religious shopkeeping, to be sure but shopkeeping all the same. The marketing strategies of the fast-food franchise occupy the waking minds of these entrepreneurs;
while asleep they dream of the kind of success that will get the attention of journalists.10 To make matters worse, Norman Shawchuck and Roger Heuser indicate that this crisis is further exacerbated by a growing distrust of church leaders by the membership.
―[L]eadership in religious organizations has fallen into greater distrust and skepticism‖ because people have become disappointed by the moral failings of their leaders.11 Henri Nouwen relates that such moral failings are largely connected with the temptation of power Leadership (Nashville: Abingdon, 1986); Leading Edge: Leadership Strategies from the New Testament (Nashville: Abingdon, 1996); Leadership for a Changing Church: Charting the Shape of the River (Nashville:
10 Eugene H. Peterson, Working the Angles: The Shape of Pastoral Integrity (Grand Rapids: Eerdmans Publishing, 1987), 1.
11 Norman Shawchuck and Roger Heuser, Leading the Congregation: Caring for Yourself While Serving the People (Nashville: Abingdon, 1993), 18.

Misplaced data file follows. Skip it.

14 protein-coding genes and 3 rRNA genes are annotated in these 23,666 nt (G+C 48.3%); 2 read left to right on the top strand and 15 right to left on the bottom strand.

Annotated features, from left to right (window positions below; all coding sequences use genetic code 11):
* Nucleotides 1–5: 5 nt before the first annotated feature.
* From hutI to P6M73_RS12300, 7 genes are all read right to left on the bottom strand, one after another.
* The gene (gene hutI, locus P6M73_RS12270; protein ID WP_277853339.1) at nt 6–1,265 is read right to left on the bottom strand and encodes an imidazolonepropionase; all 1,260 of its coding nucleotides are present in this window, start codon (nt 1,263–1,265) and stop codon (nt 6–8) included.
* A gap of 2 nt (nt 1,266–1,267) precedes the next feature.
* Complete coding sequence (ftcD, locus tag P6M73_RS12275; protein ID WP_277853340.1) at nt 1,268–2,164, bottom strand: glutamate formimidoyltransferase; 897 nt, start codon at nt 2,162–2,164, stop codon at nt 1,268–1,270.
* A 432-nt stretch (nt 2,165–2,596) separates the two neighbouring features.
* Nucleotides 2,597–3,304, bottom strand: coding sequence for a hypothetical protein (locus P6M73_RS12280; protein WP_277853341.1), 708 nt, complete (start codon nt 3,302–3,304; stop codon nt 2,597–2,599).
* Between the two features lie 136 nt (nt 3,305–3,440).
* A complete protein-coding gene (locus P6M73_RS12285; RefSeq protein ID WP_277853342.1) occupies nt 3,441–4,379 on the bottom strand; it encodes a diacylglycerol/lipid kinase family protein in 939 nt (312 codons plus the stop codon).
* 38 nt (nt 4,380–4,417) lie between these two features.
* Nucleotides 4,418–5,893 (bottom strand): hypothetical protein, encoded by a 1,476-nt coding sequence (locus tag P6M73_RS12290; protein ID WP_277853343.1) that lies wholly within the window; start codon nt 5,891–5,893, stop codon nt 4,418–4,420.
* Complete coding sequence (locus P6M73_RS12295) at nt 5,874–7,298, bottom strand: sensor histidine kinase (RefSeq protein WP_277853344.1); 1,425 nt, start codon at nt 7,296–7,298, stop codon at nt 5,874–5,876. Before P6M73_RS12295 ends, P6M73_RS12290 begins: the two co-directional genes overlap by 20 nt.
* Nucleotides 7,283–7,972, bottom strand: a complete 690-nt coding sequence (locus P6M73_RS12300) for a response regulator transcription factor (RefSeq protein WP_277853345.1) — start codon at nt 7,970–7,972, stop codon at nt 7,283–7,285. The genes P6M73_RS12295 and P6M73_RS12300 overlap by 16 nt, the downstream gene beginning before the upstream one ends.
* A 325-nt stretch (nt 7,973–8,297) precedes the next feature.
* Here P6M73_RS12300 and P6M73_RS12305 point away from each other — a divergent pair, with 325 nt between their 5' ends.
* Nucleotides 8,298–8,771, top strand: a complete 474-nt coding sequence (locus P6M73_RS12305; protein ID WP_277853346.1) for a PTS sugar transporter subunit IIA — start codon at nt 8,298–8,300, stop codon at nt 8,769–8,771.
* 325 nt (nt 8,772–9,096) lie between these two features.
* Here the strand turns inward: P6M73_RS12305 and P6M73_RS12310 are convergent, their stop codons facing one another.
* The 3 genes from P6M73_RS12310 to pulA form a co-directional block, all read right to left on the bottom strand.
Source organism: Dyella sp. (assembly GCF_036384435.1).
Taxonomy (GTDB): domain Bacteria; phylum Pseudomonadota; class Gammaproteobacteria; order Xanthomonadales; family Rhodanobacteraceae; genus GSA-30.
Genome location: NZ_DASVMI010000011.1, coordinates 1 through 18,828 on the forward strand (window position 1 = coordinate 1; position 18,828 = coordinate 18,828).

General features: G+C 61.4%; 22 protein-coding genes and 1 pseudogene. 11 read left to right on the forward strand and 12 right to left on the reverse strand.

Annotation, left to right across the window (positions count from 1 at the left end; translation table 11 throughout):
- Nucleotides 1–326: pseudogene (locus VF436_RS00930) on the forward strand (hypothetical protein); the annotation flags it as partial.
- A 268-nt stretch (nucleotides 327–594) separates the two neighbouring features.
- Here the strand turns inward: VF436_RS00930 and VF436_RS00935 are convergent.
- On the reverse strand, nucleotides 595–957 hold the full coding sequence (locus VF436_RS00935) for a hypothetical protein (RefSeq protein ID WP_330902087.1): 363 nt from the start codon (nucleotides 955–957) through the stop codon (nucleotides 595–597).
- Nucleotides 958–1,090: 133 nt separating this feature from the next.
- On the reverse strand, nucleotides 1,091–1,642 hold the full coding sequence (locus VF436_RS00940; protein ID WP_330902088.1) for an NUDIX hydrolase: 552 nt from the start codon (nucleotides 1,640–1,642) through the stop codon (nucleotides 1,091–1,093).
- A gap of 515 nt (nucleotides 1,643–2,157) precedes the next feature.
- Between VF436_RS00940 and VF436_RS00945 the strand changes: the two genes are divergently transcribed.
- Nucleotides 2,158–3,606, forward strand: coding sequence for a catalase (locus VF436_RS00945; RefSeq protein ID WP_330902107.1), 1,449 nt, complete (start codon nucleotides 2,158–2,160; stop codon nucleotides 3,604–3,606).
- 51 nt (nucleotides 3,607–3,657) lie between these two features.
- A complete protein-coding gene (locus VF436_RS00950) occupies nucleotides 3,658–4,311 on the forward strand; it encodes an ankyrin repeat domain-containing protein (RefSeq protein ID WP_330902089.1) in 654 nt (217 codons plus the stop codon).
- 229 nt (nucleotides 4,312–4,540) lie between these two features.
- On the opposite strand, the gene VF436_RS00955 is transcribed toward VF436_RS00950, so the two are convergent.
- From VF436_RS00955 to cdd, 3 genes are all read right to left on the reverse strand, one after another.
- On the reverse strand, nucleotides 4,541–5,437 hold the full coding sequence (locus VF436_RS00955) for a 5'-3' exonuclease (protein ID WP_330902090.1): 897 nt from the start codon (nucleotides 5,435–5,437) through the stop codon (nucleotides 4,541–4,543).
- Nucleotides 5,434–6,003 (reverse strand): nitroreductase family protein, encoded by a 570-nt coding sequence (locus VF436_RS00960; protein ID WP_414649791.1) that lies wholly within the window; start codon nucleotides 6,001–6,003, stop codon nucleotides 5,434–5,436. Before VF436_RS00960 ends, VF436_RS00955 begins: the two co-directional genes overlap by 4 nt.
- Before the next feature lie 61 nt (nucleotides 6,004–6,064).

these pastors ―... do not know how to develop healthy, intimate relationships... [they] have opted for power and control instead.‖12 However, Alan E. Nelson states that though ―it appears that on the topic of leadership, we Christians have kept pace with those in business and secular fields‖13 there seems to be little hope of alleviating the stated leadership crisis within the church, whether it be due to lack of giftedness in leadership or due to moral failings. Our focus on leadership seems to be undeterred. Instead of questioning whether the ―leadership‖ metaphor is the best one for dealing with the pastoral crisis, we double our efforts in preparing clergy to be leaders in the pastorate. Gregg S. Morrison, project director for the Leadership Development for a New Millennium research project, articulates that ―the nature of pastoral leadership is surely a major issue for seminaries and divinity schools whose very reason for existence includes the equipping of ministers for the church of Jesus Christ.‖14 In this vain, Bob Cooley, president of Gordon-Conwell Theological Seminary ―recognizing the need for stronger, biblical leaders in the local church...‖ initiated a Lilly Endowment funded study to examine leadership involving 62 evangelical seminaries.15 But in the midst of all this frenzied focus, there is growing doubt whether anything will really change. Recently, George Barna has expressed 12 Henri J. M. Nouwen, In the Name of Jesus: Reflections on Christian Leadership (New York: The Crossroad Publishing Company, 1989), 79.